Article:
March 2015 Archives | Orange County Family Law Blog
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March 2015 Archives

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If you and your spouse own a business, divorce can be complex


After the end of a marriage, one of the most complex issues both parties need to resolve is property division. California is a community property state, meaning all marital assets are divided between spouses in equal proportions. The same rule of community property applies when one spouse owns a business; that business is also subject to equal division at the time of divorce. In fact, it is a managing spouse's duty to disclose all matters pertaining to the business to his or her spouse.

Are California residents aware of the UPMAA?


Divorce creates a unique set of challenges. In most cases, some of the challenges pertain to the various financial aspects of a divorce including property division, child support and alimony. In recent times, people who want to avert issues related to these aspects often sign a prenuptial or postnuptial agreement that details how the aforementioned issues will be addressed in the event of divorce. The laws regulating such agreements in California were discussed in an earlier post.

How California family law defines supervised visitation


The well-being of their children is extremely important for parents, particularly those in Orange County, California. This is why family law and divorce courts base their decisions on the best interests of the child for all legal issues that concerns the children involved. However, there are certain circumstances that put children at risk, such as domestic violence. In cases like this, the child custody process during a divorce may be affected as well.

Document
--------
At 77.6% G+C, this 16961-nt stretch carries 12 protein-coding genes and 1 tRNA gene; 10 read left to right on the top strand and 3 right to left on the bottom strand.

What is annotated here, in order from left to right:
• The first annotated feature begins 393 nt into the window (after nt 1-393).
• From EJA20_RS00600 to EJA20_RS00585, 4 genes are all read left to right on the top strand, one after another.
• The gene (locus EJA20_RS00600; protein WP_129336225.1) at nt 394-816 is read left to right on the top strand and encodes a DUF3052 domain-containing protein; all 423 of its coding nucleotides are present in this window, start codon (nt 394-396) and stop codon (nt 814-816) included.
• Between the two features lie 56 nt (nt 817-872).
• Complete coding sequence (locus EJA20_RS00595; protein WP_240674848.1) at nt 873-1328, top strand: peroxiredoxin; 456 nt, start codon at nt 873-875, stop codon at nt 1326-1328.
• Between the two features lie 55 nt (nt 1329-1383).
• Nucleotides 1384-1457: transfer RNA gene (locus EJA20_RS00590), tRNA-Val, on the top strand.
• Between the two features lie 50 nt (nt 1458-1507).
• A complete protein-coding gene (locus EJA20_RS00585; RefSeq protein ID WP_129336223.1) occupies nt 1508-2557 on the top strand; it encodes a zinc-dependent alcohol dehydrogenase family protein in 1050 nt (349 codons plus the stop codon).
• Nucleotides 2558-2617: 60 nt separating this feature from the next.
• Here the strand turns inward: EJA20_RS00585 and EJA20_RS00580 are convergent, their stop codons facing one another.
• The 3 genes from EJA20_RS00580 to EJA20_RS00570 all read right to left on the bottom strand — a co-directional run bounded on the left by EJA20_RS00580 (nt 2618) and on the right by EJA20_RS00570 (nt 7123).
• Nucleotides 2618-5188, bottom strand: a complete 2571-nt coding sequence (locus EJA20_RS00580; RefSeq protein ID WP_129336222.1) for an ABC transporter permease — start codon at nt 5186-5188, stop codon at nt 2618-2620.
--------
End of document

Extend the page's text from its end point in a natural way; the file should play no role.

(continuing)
Art assets can be a lot of work upon California divorce


In most property division cases in California, divorcing couples fight over bank accounts, real properties, vehicles, houses and even the furniture. But what if one spouse is an artist who creates extraordinary pieces of art? Will the artwork created by the spouse during marriage be considered marital property?

Preparing clients for property division scenarios in a divorce


When a California couple gets married, each spouse tends to work hard in order to develop a successful career. Their hard work not only earns a good income but also secures their household's finances and financial stability. However, when the relationship goes downhill and ends in a divorce, everything that the couple worked hard for such as their bank accounts, business assets, furniture and even their marital home can be at stake during property division. This is one of the reasons why property division is among the most complicated tasks in a divorce.

How does a prenup play out for married and unmarried couples?


Nowadays, increasing numbers of people are paying more attention to their careers than to their personal lives, hoping to develop full relationships and perhaps families only after they have achieved some level of financial security. Many of these people often choose to live together first to see if their relationships will work out, perhaps not wanting to be just another statistic noted in the high U.S. divorce rate.

Child custody presents big challenges to parenting


For Californians who choose parenthood, raising children can turn out be one of the most rewarding experiences anyone can have. It can also be incredibly challenging. Taking care of children means providing physical and emotional support as well as effective discipline and anything else they require in order to develop into good human beings. This can be even harder when parents divorce and one parent is given child custody.

California's Compromise of Arrears Program for child support


Upon divorce, however, a child support order determines the financial obligation of each parent when it comes to school expenses, basic necessities, healthcare and other needs. Although providing child support is usually the primary responsibility of the non-custodial parent, the custodial parent has an obligation as well to financially provide for the child, similar to custody and visitation rights under California family law.